For retirees who are looking for greater capital appreciation and hold a higher risk tolerance, an ETF portfolio with a more aggressive investment strategy may be a better fitting option.
Investors looking to solely live off their investments over the next 20 or so more years will want to included investments that will appreciate while still hold their stability, according to Christine Benz, Director of Personal Finance at Morningstar.
ETFs are low cost, tax efficient and easy to use investments that allows individuals to take control of their investments.
An aggressive ETF model includes half of its assets in stocks and the remaining half in bonds and cash. Investors will also follow a total-return approach and allocate holdings into cash to cover living expenses.
Retirees who also accrue income from Social Security, pensions or a business may also consider taking on additional risk with heavier weighting in equities.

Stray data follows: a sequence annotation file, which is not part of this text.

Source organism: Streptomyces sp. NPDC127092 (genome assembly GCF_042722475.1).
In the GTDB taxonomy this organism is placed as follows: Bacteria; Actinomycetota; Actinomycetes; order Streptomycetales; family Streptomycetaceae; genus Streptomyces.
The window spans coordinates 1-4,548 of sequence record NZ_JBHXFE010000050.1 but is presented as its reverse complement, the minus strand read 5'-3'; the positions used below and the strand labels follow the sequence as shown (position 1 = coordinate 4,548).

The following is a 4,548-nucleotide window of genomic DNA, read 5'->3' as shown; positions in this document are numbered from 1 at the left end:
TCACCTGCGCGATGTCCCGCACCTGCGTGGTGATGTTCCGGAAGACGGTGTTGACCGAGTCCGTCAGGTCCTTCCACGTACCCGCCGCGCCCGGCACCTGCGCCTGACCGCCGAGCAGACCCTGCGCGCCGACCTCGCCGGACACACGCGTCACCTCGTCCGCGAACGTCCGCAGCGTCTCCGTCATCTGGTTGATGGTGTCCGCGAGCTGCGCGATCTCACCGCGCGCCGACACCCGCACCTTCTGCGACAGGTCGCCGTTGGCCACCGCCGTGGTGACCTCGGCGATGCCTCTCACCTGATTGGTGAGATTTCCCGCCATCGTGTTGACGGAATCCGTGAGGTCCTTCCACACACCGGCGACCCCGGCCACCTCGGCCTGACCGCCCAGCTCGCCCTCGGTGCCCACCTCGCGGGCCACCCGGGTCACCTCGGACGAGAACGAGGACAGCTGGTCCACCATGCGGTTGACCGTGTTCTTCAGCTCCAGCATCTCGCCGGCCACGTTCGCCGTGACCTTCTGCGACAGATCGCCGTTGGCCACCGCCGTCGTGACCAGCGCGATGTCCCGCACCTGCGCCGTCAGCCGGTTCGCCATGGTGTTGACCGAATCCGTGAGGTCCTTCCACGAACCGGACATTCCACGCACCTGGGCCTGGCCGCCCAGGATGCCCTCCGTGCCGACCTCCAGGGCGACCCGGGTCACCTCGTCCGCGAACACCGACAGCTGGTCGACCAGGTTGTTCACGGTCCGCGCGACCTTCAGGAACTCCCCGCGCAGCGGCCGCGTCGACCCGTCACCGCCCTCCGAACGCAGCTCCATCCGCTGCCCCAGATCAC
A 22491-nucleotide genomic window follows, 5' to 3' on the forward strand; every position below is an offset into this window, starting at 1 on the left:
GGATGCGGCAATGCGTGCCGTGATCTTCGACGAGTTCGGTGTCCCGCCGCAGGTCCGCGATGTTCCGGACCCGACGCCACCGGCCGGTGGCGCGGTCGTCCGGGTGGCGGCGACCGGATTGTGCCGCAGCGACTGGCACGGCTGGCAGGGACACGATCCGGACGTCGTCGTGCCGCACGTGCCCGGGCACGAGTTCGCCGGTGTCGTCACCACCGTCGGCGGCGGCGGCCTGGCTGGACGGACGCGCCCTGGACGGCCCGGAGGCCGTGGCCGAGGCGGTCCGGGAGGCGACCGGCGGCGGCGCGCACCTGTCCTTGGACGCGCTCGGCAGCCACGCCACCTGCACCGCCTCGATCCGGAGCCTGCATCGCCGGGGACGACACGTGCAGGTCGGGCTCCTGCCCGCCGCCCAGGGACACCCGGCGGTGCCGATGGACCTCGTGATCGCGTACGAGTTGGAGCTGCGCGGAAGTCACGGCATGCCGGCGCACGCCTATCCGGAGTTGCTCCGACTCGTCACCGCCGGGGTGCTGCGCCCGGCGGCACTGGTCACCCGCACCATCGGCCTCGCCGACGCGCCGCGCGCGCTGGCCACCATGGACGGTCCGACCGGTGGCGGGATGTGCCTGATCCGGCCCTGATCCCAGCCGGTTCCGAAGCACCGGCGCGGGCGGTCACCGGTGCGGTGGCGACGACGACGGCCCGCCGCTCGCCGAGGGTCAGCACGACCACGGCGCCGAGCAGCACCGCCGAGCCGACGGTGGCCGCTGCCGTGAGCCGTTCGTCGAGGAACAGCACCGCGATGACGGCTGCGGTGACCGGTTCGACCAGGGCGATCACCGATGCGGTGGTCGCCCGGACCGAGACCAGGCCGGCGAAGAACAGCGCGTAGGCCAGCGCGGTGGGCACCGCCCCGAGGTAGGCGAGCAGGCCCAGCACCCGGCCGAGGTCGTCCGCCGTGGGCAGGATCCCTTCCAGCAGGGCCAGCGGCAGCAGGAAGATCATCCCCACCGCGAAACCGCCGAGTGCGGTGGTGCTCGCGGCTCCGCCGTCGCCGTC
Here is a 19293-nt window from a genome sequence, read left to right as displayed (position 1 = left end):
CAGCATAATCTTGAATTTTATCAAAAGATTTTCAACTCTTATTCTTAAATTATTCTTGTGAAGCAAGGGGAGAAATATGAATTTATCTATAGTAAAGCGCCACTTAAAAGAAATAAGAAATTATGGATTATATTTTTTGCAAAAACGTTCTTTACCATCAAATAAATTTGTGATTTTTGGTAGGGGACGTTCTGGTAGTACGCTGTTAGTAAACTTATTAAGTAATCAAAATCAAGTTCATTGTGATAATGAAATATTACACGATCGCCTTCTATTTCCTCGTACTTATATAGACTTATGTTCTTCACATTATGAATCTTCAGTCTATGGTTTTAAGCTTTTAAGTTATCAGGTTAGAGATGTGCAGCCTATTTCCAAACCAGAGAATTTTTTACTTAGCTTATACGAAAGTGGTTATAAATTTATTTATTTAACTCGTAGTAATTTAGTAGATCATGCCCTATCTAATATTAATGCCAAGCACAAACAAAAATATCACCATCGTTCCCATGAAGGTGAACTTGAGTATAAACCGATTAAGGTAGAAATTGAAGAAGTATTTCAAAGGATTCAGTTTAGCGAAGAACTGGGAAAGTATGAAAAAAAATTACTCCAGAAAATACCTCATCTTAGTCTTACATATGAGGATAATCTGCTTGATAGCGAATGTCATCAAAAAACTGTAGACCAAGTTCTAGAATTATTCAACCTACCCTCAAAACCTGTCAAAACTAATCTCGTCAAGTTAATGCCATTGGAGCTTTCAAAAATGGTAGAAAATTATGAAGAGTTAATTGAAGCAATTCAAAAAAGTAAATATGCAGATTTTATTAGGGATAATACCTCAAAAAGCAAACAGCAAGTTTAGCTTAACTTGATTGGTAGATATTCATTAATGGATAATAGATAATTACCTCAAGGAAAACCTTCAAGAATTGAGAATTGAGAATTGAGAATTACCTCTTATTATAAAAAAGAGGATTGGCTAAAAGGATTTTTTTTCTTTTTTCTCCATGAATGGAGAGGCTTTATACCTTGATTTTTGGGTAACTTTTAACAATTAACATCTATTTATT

This type of portfolio includes separate ETF bond holdings, including iShares iBoxx $ Investment Grade Corporate Bond (LQD) at 12% and the mortgage-backed bonds ETF iShares Barclays MBS Bond (MBB) at 6%, to replicate securities in a total market bond index fund.
Additionally, the portfolio holds a quarter of its assets in government bonds that try to limit the negative effects of inflation, such as iShares Barclays TIPS Bond (TIP) at 17%, Vanguard Short-Term Bond ETF (BSV) at 9%, and a smaller allocation in SPDR DB International Government Inflation-Protected Bond (WIP) at 2%.
Morningstar advises taking on larger weighting in mega-caps, like the Vanguard Mega Cap 300 Index (MGC) at 27%, and smaller weightings in mid- and small-caps, such as the Vanguard Mid-Cap ETF (VO) at 9% and Vanguard Small-Cap ETF (VB) at 3%, or take on a broad market index exposure, like Vanguard Total Stock Market ETF (VTI). Additionally, it would be prudent to diversify with international holdings, including the European iShares MSCI EAFE Index (EFA) at 9% and the Vanguard Emerging Markets ETF (VWO) at 2%.
Lastly, Benz suggests holdings 4% in cash equivalent for two to five years’ worth of living expenses, or investors may consider holding cash in money markets, certificates of deposit and high-quality short-term bond ETFs.
Max Chen contributed to this article.